Fish out of water: ‘Soapy’ Williams was an environmentalist before it was cool

    G. Mennen “Soapy” Williams, the lanky, bow-tied, Michigan governor of the late 1940s and 1950s, is generally remembered as a progressive who supported civil rights and fought for the “little guy.”

    But the Grosse Pointe Farms millionaire and New Deal Democrat also was a pioneer environmentalist.

    Consider this: While speaking to the Michigan United Conservation Clubs on December 4, 1948 — 70 years ago today — he pledged to make cleaning up our streams one of his first goals. A few months earlier in Menominee before the Michigan United Conservation Clubs board of directors, Williams stated:

    “If pollution ruins the fishing in our streams and lakes for just one season the tourist industry will suffer irreparable harm. I promise, if elected, to put real teeth into legislation controlling stream pollution.”

    He also charged that “big business” had blocked proper safeguards against pollution. In March 1950, Michigan became the first state in the union to recognize National Wildlife Restoration Week. Williams, through proclamation, asked that special attention be given to conservation education in schools.  

    G. Mennen “Soapy” Williams

    Williams, who was called “Soapy” because his grandfather’s company produced bathroom items like deodorant and aftershave, served a record six, two-year terms as Michigan governor between 1949 and 1961. After choosing not to seek re-election, he was tapped by U.S. President John F. Kennedy to serve as assistant secretary of state for African affairs. Williams returned to Michigan in 1966 and failed to win a U.S. Senate seat.

    As a member of the Michigan Supreme Court in 1974, he penned the majority opinion on a case that allowed public access to records of companies accused of water and air pollution. The next year, Williams and the state high court earned national attention with the case Ray v. Mascon County Drain Commission. The decision upheld Michigan’s Environmental Protection Act.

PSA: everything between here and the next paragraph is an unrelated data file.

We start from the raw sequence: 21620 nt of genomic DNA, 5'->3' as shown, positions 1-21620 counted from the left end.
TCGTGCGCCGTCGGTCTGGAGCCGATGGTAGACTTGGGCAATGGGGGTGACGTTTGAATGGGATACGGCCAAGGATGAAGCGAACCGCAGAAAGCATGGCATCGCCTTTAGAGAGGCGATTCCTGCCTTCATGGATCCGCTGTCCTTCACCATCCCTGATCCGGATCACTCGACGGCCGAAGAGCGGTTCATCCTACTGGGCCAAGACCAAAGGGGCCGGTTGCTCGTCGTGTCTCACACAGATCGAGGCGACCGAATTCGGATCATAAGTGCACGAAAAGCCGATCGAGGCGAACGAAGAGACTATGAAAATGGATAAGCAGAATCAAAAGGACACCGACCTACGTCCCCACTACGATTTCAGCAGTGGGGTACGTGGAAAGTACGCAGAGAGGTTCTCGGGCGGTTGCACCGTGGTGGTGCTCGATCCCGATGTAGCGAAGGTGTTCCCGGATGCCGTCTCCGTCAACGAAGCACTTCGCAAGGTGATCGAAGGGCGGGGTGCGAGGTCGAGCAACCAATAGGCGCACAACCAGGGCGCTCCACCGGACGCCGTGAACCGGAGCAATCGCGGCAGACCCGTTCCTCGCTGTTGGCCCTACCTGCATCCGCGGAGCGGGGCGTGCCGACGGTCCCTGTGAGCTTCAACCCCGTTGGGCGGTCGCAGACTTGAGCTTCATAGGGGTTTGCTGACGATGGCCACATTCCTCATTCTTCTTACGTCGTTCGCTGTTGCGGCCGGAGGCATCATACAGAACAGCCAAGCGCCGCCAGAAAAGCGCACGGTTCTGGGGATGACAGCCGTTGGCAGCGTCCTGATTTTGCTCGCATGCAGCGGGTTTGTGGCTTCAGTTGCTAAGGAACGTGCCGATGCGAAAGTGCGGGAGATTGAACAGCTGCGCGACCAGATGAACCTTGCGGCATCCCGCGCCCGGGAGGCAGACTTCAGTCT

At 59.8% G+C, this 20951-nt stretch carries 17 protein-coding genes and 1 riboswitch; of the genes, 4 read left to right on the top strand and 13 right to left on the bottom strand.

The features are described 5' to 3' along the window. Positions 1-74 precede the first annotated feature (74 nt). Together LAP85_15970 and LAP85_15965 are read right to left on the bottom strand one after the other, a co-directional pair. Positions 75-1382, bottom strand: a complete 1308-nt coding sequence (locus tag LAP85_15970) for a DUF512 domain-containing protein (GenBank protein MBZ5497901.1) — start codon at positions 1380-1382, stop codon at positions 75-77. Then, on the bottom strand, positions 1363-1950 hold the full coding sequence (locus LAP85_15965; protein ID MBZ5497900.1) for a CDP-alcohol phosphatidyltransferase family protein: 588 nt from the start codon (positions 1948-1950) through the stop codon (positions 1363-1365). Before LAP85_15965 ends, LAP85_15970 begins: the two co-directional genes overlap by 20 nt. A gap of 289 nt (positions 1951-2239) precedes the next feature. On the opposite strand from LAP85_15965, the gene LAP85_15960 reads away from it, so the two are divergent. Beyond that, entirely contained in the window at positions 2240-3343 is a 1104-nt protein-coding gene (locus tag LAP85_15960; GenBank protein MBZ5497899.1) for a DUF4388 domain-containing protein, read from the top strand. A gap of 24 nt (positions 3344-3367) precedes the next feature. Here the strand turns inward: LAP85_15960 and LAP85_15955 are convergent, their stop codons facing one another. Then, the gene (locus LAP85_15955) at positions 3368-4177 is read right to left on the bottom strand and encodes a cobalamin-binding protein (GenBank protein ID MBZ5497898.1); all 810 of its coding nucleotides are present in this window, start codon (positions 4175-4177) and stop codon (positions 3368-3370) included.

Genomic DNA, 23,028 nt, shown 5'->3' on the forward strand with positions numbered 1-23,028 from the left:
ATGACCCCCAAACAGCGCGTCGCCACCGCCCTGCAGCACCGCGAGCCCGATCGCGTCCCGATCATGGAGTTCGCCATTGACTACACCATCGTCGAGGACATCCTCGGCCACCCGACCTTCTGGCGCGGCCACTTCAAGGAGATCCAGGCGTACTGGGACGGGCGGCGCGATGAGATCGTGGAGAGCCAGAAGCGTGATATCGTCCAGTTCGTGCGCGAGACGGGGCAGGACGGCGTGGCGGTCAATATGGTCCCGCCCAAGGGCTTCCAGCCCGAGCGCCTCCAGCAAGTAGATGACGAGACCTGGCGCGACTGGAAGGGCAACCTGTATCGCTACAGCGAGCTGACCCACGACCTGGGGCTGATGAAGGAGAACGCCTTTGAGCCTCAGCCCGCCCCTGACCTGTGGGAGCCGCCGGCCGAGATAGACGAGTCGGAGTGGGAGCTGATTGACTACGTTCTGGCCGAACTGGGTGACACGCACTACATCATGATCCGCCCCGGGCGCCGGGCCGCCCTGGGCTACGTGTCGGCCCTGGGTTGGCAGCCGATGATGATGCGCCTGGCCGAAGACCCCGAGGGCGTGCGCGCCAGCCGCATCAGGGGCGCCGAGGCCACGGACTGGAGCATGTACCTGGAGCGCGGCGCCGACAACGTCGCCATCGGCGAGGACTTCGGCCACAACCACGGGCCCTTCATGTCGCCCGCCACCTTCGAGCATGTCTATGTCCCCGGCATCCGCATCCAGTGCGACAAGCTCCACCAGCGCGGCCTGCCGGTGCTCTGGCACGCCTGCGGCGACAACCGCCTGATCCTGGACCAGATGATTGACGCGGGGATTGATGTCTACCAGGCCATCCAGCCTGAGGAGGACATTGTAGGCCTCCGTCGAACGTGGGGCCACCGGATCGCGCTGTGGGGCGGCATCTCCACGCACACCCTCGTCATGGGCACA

“He argued that addressing things like air and water pollution are the responsibility of government,” said Thomas Noer, a professor at Kenosha, Wisconsin-based Carthage College and author of Soapy: A Biography of G. Mennen Williams.

    Williams died in 1988. The state of Michigan dedicated the G. Mennen Williams Building in Lansing in 1997.

    Ken Coleman
    Ken Coleman reports on Southeast Michigan, education, civil rights and voting rights. He is a former Michigan Chronicle senior editor and served as the American Black Journal segment host on Detroit Public Television. He has written and published four books on black life in Detroit, including Soul on Air: Blacks Who Helped to Define Radio in Detroit and Forever Young: A Coleman Reader. His work has been cited by the Detroit News, Detroit Free Press, History Channel and CNN. Additionally, he was an essayist for the award-winning book, Detroit 1967: Origins, Impacts, Legacies. Ken has served as a spokesperson for the Michigan Democratic Party, Detroit Public Schools, U.S. Sen. Gary Peters and U.S. Rep. Brenda Lawrence. Previously to joining the Advance, he worked for the Detroit Federation of Teachers as a communications specialist. He is a Historical Society of Michigan trustee and a Big Brothers Big Sisters of Metropolitan Detroit advisory board member.

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